Just Another Coupe? | Mini Cooper S Coupe

BY Azfar Hashim

While some opined that Mini's Coupe is another marketing exercise, driving it proved to be more than just that

Photos: Low Fai Ming

'Flamboyant'. Normally, you do not associate such a word with cars.

But this time around in the case of Mini’s latest fashion accessory, the new Coupe shows off so much sheet metal style, it takes only those with keen eye for something different and brave to truly appreciate.

To the point that you can’t help but wonder whether the French had a hand in designing the Coupe.

Anyway, Mini has always been known to push the boundaries in product range. Just look at the Clubman and Countryman: who the hell on earth needs a wagon Mini? Who, in their right mind, would want to get a butch Mini? But Minis are quirky and stylish, and their marketing gurus have brilliant minds; at the end of the day, it will still move out of the showrooms and onto the roads.

So it seems like a natural progression then — hatchback, cabriolet, wagon, SUV and now (cue drum roll) a coupe. A coupe so different, it stands out from the crowd.

Defying all odds, the Mini Cooper S Coupe you’re seeing here does look out of proportion — particularly around the roof area, or in the words of Mini, the “Helmet Roof”. But somewhat, just somewhat, it gives the Coupe character.

This being the turbocharged Cooper S model, the face gets an array of air inlets to ensure (a) the engine bay gets appropriate cooling and, (b) provide good aerodynamics. To some, it might not look that far from the hatchback, but only a glimpse of the spec sheet will reveal a lower roof; added on by a more slanted front windshield.

17-inch alloys wrapped in 205/45 R-17 performance-oriented Continental RFTs (run-flat tyres) come standard too, bringing its aesthetic appeal a notch up.

Despite being a strict two-seater, the Coupe gets for itself a surprisingly large cabin; both driver and passenger get good amounts of head and legroom, the former all thanks to a sculpted interior roof lining that provides extra space for your expensive hairdo. Speaking of expensive, also worth mentioning is the sound system courtesy of Harman Kardon.

The instrument cluster is no different from the hatchback, although I was hoping Mini would make it different and much more special — perhaps make it more driver-focused by shifting the speedometer directly ahead of the driver. Thing is - and I’m sure you would agree - seeing a cluster that is similar across the board (be it the Clubman, Countryman and hatchback) does get a little boring. Which is the same, exact problem BMW and Audi has. The speedometer is big and cool, true; problem is the passenger can see it as well, and will nag incessantly (if you’re unlucky) whenever you breach our national speed limit. Bummer.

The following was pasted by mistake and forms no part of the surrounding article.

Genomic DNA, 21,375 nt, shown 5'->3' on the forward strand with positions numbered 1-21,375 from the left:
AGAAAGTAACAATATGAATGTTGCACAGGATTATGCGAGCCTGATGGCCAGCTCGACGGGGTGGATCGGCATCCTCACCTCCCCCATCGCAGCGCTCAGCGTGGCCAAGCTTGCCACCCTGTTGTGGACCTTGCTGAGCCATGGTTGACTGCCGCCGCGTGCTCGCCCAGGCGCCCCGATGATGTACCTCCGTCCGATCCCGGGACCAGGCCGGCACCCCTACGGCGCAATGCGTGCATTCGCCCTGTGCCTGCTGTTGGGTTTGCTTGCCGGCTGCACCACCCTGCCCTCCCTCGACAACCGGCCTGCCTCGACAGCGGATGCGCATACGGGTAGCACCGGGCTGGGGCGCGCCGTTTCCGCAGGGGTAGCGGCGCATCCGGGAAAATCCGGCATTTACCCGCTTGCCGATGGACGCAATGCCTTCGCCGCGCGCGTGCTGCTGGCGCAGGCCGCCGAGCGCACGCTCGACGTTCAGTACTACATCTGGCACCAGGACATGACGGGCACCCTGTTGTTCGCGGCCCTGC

Unlike Audi’s TT, Peugeot’s RCZ and VW’s Scirocco, you cannot place any passengers behind, even if it’s your least favoured cousin. Which is probably just as well, as it means there’s no excess weight back there; which then equates to more driving fun. Think of it this way: two less screaming passengers when you push the laws of physics…

The chairs remain comfortable enough, providing adequate lumbar and thigh support. Boot space is excellent for a coupe of this stature: at 280-litres, you can load up one luggage bag, and still have extra space for shopping bags. In case you need lo lug longer items (say, your long board, hockey sticks or even standing lamps), simply bring down - what I call - the doggy door behind the rear seat.

Under that bonnet is the well-utilised 1.6-liter twin-scroll turbocharger engine that was developed together with the French PSA Group. The goods are still delivered effortlessly, gunning all the way to its 6,500rpm redline as and when you want to; its century sprint timing of 7.1 seconds shouldn’t be a big surprise. Along the way, go past 80km/h and its automatic rear spoiler will pop up.

All that 184bhp and 240Nm worth of torque is delivered to the front two wheels via a 6-speed ‘box. In true Mini tradition, torque-steer is omnipresent, even more obvious whenever you put pedal to metal. For more impact, select the ‘Sport’ button and you’ll hear crackles from the exhaust as you rev high and swap gears — good for scaring off those pesky, lesser hatches. It demands to be driven hard and fast; you need lots of will power to leash all those power here where the boys in blue are waiting to get more acquainted with you. Cruising along feels as though you’re meditating though.

Driven hard through a series of bends, you can’t help but notice the well-controlled body movements as you change directions with the tyres clawing down onto the tarmac. However at the same time, you will still be left wishing for more feel at the helm. Don’t get me wrong though; weight and feedback is good as you know where the car is heading, but it somewhat feels rather artificial and less engaging.

At the end of the day, the Mini Cooper S Coupe makes a very serious case for itself on all fronts. It’s so much more attention grabbing than a Scirocco, feels faster and more engaging than a TT, and will take probably another twenty years before someone calls it ‘aging’ - just like the RCZ. As for how it fares against the current competitions I've mentioned, that will be another story for another day. But for now, the Coupe remains the most flamboyant model in the Mini range — despite some minor shortfalls, you will still love it…